Stoneflies (Plecoptera)

Greek "pleco" (folded) + "ptera" (wings)

Stoneflies have long antennae and long segmented cerci (tails). Their forewings are long and narrow and held crossed over the back, covering the shorter hind wings. Adult stoneflies are mostly found on the ground near streams and running water where they eat algae or lichen. They are not active fliers, and they generally don't live long. Some do not have mouthparts. Their young, called nymphs, live under stones in fast-moving water and feed on algae and water plants. Stonefly nymphs are a good indicator of whether a stream is unpolluted since they require a high degree of purity and oxygen in the water. Stoneflies are most common in cool climates.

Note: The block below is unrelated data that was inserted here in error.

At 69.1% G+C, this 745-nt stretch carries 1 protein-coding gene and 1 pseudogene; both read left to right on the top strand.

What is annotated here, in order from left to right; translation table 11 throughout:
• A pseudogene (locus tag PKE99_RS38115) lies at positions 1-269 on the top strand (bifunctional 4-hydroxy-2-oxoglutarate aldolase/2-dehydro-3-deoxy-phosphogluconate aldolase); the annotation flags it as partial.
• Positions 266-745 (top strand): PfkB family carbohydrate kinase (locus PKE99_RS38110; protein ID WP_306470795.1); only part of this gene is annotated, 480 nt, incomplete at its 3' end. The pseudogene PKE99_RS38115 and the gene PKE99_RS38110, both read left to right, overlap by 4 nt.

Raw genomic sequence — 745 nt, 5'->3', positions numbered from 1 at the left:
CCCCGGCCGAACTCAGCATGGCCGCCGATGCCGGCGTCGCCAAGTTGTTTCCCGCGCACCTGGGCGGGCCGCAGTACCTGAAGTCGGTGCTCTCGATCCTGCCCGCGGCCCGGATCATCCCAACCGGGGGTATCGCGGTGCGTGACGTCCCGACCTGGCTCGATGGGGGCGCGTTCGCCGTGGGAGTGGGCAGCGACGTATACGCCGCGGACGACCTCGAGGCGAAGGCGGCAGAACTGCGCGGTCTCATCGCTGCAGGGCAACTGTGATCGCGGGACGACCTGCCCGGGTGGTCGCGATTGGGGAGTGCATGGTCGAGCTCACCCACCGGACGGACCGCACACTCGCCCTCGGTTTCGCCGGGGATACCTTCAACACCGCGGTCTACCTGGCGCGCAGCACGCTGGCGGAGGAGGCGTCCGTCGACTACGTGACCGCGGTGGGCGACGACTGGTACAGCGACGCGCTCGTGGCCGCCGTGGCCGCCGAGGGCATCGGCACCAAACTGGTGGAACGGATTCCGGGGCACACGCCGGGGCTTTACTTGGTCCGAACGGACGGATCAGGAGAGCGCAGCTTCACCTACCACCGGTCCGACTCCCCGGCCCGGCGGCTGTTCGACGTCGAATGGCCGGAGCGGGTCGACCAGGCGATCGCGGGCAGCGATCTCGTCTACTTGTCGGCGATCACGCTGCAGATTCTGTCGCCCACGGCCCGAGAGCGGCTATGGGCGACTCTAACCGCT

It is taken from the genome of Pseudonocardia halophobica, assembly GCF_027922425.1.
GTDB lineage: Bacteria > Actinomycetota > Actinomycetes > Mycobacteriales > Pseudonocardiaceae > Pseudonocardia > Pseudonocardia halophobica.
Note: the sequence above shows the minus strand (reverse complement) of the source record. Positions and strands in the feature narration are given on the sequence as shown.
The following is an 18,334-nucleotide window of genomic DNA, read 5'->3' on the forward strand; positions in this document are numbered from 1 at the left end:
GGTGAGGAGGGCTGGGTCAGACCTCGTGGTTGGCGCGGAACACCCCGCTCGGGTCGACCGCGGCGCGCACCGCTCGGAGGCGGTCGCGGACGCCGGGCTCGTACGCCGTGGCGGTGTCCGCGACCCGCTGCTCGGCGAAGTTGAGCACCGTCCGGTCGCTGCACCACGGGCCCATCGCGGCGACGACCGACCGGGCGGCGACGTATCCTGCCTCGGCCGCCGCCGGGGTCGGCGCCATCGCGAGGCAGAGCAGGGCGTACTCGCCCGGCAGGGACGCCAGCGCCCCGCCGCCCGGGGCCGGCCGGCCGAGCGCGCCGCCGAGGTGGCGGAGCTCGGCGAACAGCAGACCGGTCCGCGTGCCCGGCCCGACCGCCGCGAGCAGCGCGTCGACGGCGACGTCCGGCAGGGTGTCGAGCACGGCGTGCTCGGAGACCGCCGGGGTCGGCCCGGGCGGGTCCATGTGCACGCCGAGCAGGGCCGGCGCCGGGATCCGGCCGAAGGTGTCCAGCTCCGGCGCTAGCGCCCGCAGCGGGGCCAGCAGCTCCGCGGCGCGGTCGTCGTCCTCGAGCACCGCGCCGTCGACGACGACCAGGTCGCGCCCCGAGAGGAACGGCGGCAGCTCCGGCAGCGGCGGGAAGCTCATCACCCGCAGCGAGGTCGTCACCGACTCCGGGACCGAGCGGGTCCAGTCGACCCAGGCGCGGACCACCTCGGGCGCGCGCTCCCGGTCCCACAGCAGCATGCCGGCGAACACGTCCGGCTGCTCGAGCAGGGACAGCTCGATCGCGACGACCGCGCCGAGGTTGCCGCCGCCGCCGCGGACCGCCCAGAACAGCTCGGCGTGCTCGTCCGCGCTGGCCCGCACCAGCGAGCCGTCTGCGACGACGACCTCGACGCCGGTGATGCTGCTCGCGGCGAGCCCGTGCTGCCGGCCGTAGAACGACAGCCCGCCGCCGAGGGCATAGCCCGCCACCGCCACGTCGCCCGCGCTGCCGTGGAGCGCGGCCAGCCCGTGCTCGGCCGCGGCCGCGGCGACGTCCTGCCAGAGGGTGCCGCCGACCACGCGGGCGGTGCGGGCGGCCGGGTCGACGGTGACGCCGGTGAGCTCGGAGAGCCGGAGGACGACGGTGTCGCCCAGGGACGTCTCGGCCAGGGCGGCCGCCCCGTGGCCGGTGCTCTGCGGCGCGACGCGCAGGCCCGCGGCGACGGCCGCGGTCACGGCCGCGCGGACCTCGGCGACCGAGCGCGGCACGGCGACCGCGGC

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Stonefly
© 1999 Nick Kurzenko
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Golden Stonefly
© 2005 William Leonard
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Stonefly Larva
© 2006 Joyce Gross

Quick ID

  • Long antennae
  • Long cerci (tails)
  • Wings folded horizontally over back

More information about Stoneflies

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Last updated: Jan 3, 2017